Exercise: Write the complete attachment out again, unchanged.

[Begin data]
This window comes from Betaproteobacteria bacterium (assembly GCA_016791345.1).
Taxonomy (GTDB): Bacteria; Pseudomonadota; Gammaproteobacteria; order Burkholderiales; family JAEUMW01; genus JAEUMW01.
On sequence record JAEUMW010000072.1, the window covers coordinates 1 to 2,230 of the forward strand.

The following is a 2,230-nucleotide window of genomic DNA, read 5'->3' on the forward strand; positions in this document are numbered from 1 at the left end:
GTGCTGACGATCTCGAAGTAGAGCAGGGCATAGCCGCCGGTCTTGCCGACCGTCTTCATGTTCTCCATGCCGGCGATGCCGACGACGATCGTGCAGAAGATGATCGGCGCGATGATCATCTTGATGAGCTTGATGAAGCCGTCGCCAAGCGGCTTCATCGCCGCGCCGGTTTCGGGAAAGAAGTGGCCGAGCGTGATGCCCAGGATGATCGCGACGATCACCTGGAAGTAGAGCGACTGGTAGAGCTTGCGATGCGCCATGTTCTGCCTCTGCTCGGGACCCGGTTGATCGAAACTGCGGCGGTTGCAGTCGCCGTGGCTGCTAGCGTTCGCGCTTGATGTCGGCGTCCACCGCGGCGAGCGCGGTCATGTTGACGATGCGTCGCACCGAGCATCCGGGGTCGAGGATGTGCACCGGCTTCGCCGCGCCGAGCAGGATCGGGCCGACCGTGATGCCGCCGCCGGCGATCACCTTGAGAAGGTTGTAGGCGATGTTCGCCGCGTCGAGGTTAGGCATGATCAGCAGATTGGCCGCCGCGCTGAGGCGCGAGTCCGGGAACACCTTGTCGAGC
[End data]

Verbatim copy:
This window comes from Betaproteobacteria bacterium (assembly GCA_016791345.1).
Taxonomy (GTDB): Bacteria; Pseudomonadota; Gammaproteobacteria; order Burkholderiales; family JAEUMW01; genus JAEUMW01.
On sequence record JAEUMW010000072.1, the window covers coordinates 1 to 2,230 of the forward strand.

The following is a 2,230-nucleotide window of genomic DNA, read 5'->3' on the forward strand; positions in this document are numbered from 1 at the left end:
GTGCTGACGATCTCGAAGTAGAGCAGGGCATAGCCGCCGGTCTTGCCGACCGTCTTCATGTTCTCCATGCCGGCGATGCCGACGACGATCGTGCAGAAGATGATCGGCGCGATGATCATCTTGATGAGCTTGATGAAGCCGTCGCCAAGCGGCTTCATCGCCGCGCCGGTTTCGGGAAAGAAGTGGCCGAGCGTGATGCCCAGGATGATCGCGACGATCACCTGGAAGTAGAGCGACTGGTAGAGCTTGCGATGCGCCATGTTCTGCCTCTGCTCGGGACCCGGTTGATCGAAACTGCGGCGGTTGCAGTCGCCGTGGCTGCTAGCGTTCGCGCTTGATGTCGGCGTCCACCGCGGCGAGCGCGGTCATGTTGACGATGCGTCGCACCGAGCATCCGGGGTCGAGGATGTGCACCGGCTTCGCCGCGCCGAGCAGGATCGGGCCGACCGTGATGCCGCCGCCGGCGATCACCTTGAGAAGGTTGTAGGCGATGTTCGCCGCGTCGAGGTTAGGCATGATCAGCAGATTGGCCGCCGCGCTGAGGCGCGAGTCCGGGAACACCTTGTCGAGC